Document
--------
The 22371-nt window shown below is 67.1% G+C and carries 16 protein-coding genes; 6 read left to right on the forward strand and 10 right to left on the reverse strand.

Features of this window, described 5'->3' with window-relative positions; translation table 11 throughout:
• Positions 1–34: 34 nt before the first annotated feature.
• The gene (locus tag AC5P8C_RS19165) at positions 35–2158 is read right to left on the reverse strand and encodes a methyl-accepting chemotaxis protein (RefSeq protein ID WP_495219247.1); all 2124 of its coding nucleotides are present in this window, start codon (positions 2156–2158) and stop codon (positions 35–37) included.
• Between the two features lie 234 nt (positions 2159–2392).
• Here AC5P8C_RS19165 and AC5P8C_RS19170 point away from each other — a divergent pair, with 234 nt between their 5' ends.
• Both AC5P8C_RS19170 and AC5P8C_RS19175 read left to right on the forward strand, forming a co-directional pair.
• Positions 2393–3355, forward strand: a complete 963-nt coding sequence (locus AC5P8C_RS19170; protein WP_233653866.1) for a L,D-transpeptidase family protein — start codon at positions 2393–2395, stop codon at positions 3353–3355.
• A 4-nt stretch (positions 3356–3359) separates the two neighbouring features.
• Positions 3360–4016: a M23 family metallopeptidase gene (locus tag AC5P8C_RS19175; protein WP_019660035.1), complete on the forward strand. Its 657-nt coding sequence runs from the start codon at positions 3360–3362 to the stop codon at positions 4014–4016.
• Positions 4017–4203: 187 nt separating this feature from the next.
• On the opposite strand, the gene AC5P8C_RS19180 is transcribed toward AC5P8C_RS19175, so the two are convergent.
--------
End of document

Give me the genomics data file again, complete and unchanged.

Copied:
The 22371-nt window shown below is 67.1% G+C and carries 16 protein-coding genes; 6 read left to right on the forward strand and 10 right to left on the reverse strand.

Features of this window, described 5'->3' with window-relative positions; translation table 11 throughout:
• Positions 1–34: 34 nt before the first annotated feature.
• The gene (locus tag AC5P8C_RS19165) at positions 35–2158 is read right to left on the reverse strand and encodes a methyl-accepting chemotaxis protein (RefSeq protein ID WP_495219247.1); all 2124 of its coding nucleotides are present in this window, start codon (positions 2156–2158) and stop codon (positions 35–37) included.
• Between the two features lie 234 nt (positions 2159–2392).
• Here AC5P8C_RS19165 and AC5P8C_RS19170 point away from each other — a divergent pair, with 234 nt between their 5' ends.
• Both AC5P8C_RS19170 and AC5P8C_RS19175 read left to right on the forward strand, forming a co-directional pair.
• Positions 2393–3355, forward strand: a complete 963-nt coding sequence (locus AC5P8C_RS19170; protein WP_233653866.1) for a L,D-transpeptidase family protein — start codon at positions 2393–2395, stop codon at positions 3353–3355.
• A 4-nt stretch (positions 3356–3359) separates the two neighbouring features.
• Positions 3360–4016: a M23 family metallopeptidase gene (locus tag AC5P8C_RS19175; protein WP_019660035.1), complete on the forward strand. Its 657-nt coding sequence runs from the start codon at positions 3360–3362 to the stop codon at positions 4014–4016.
• Positions 4017–4203: 187 nt separating this feature from the next.
• On the opposite strand, the gene AC5P8C_RS19180 is transcribed toward AC5P8C_RS19175, so the two are convergent.